Let’s say you just did an awesome job with an installation, and everything is running amazingly well. You were punctual, polite. Your price was great. And your customer seems pleased. So, you’re definitely going to get a good referral or two, right?

Maybe. Or maybe not.

Referrals are a great way to get business, especially since prospects often favor word of mouth input from someone they know over a well-written ad. But what can be confusing is your customer’s reluctance to get involved in spreading the news of your awesomeness among their friends and kin.

So, why wouldn’t your customer want to give you a referral?

For our answer, let’s summon a roundup of qualities called “human nature.” A customer may not want the responsibility of recommending a big-ticket improvement, perhaps. What if something goes wrong? What if a different person provides the service and it doesn’t go as well? There’s risk involved.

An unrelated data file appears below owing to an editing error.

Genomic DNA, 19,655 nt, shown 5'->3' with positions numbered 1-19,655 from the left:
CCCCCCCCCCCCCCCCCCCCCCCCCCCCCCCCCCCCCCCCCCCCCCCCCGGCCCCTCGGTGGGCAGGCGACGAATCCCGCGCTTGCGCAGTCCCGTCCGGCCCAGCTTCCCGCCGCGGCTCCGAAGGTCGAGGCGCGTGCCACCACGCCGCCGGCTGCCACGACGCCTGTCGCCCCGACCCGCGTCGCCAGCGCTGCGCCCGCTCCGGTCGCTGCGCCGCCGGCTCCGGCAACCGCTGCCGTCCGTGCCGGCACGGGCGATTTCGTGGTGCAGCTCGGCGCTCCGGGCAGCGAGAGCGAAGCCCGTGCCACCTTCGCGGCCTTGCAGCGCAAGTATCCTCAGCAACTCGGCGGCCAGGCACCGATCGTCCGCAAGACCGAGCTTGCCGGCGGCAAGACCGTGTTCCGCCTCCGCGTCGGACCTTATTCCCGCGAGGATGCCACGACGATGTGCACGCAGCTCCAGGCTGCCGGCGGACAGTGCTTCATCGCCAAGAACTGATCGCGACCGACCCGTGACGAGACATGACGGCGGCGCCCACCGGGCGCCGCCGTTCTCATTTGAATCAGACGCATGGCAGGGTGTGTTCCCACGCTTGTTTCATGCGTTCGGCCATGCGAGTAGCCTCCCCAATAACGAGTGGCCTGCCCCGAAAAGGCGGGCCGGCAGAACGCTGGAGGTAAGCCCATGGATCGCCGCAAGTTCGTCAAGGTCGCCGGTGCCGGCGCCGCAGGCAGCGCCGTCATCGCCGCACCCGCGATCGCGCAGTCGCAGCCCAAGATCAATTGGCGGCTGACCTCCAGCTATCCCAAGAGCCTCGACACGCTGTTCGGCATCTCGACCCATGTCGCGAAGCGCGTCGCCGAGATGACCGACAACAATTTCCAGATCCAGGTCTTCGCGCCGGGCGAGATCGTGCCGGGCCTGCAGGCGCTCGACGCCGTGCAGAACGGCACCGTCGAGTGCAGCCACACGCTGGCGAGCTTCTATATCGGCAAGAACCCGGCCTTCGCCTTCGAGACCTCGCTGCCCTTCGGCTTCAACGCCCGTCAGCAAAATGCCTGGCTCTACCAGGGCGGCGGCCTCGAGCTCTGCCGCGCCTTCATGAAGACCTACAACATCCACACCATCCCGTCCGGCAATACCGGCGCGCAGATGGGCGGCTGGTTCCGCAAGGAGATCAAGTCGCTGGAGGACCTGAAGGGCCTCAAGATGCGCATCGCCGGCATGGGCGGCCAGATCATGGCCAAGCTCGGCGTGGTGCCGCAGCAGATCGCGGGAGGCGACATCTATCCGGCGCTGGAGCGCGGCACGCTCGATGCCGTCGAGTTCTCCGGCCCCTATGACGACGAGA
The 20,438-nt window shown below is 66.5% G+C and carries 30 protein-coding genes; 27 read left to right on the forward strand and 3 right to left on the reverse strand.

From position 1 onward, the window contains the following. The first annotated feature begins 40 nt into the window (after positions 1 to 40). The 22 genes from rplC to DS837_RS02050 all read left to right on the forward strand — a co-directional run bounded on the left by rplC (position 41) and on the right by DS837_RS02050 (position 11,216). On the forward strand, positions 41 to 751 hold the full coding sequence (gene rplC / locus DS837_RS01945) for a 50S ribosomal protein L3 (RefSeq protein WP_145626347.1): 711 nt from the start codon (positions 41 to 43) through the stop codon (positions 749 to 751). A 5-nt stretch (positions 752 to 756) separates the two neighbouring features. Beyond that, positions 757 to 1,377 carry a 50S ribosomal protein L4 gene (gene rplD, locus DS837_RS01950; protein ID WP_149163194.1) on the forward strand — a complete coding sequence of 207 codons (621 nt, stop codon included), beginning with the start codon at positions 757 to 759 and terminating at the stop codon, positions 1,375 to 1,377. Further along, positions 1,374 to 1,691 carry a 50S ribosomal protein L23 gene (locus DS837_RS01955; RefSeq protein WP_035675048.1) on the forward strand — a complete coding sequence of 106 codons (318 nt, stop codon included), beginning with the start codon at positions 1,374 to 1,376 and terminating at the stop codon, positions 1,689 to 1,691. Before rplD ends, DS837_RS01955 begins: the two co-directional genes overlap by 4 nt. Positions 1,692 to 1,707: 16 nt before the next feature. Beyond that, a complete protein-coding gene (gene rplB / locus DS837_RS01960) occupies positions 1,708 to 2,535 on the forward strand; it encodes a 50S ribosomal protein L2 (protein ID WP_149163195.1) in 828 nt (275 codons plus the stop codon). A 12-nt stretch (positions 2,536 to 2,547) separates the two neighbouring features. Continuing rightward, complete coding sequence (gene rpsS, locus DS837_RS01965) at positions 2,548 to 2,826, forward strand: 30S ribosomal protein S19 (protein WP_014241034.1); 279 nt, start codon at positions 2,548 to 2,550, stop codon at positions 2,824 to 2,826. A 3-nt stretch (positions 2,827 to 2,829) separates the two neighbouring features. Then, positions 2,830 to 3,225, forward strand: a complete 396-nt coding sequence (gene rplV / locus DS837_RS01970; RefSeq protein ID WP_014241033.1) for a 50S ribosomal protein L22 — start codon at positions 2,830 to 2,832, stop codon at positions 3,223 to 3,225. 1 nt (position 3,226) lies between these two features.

Also, anyone may be glad to offer the name of the contractor they’ve used if their friend asks, “Who have you used?” But volunteering that info out of the blue is outside the typical conversation range: “How was your weekend? By the way, when you’re in the market for contracting services, you should call my company.”

To ask for a referral, don’t just ask, “Is there anyone you know?” Narrow the field in a logical way. Maybe: “All the homes in this neighborhood are about the same age. Is there a neighbor who may be facing the same issues who would be interested in this service?”

Another option: Give your customer a gift to give their friend, such as a discount referral coupon (or several). If any of the friends use this discount, the original customer gets a rebate or future discount.